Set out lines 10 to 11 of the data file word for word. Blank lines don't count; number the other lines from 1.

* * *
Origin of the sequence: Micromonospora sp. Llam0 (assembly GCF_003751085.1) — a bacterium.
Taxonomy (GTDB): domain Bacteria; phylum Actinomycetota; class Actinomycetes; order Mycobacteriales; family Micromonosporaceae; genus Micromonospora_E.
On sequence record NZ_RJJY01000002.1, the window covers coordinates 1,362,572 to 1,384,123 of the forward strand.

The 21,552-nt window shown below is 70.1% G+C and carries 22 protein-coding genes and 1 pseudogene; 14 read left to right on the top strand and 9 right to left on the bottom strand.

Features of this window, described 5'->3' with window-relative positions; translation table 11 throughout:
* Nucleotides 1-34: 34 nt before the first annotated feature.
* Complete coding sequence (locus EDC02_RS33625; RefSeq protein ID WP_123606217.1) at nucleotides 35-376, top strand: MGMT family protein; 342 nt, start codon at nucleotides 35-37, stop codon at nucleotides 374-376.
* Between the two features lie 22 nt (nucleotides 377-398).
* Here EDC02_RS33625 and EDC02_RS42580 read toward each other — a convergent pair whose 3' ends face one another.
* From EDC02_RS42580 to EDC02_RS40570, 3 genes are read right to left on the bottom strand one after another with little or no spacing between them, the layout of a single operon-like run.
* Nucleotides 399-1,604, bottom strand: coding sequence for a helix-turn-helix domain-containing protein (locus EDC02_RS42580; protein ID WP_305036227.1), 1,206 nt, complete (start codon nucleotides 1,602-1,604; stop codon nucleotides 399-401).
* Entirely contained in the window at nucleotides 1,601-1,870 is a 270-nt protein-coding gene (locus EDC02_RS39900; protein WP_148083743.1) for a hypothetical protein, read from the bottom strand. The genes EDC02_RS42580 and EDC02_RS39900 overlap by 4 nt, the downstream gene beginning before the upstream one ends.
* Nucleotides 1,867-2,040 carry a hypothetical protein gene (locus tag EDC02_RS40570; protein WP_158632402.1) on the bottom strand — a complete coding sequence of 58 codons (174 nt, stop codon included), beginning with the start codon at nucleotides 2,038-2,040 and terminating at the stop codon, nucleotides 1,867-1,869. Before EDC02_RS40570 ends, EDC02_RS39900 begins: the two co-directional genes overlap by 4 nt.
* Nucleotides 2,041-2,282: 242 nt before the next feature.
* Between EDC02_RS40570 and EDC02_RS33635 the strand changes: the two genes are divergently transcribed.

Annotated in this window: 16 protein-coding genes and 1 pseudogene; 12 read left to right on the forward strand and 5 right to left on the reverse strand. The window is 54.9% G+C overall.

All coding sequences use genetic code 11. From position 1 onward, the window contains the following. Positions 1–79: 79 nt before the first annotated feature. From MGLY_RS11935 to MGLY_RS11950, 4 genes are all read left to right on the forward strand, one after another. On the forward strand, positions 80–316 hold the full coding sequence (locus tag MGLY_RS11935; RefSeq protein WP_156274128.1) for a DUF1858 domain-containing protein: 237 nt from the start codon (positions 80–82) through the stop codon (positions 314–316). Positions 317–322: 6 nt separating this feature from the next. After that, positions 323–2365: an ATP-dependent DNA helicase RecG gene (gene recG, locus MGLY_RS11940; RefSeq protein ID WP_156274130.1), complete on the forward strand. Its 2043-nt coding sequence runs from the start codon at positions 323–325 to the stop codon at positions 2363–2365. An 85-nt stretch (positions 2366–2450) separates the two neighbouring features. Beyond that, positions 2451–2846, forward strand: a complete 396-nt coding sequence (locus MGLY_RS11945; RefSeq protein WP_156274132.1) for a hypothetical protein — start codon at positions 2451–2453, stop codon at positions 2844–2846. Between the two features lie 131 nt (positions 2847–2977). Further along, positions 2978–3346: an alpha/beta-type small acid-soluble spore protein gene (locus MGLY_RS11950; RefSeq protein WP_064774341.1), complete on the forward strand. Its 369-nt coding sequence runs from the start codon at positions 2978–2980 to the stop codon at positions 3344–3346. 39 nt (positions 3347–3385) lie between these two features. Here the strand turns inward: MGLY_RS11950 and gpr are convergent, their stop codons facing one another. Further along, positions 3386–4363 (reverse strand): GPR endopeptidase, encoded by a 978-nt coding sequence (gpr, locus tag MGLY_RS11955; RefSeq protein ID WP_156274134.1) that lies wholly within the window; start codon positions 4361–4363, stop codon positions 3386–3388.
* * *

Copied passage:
* From EDC02_RS42580 to EDC02_RS40570, 3 genes are read right to left on the bottom strand one after another with little or no spacing between them, the layout of a single operon-like run.
* Nucleotides 399-1,604, bottom strand: coding sequence for a helix-turn-helix domain-containing protein (locus EDC02_RS42580; protein ID WP_305036227.1), 1,206 nt, complete (start codon nucleotides 1,602-1,604; stop codon nucleotides 399-401).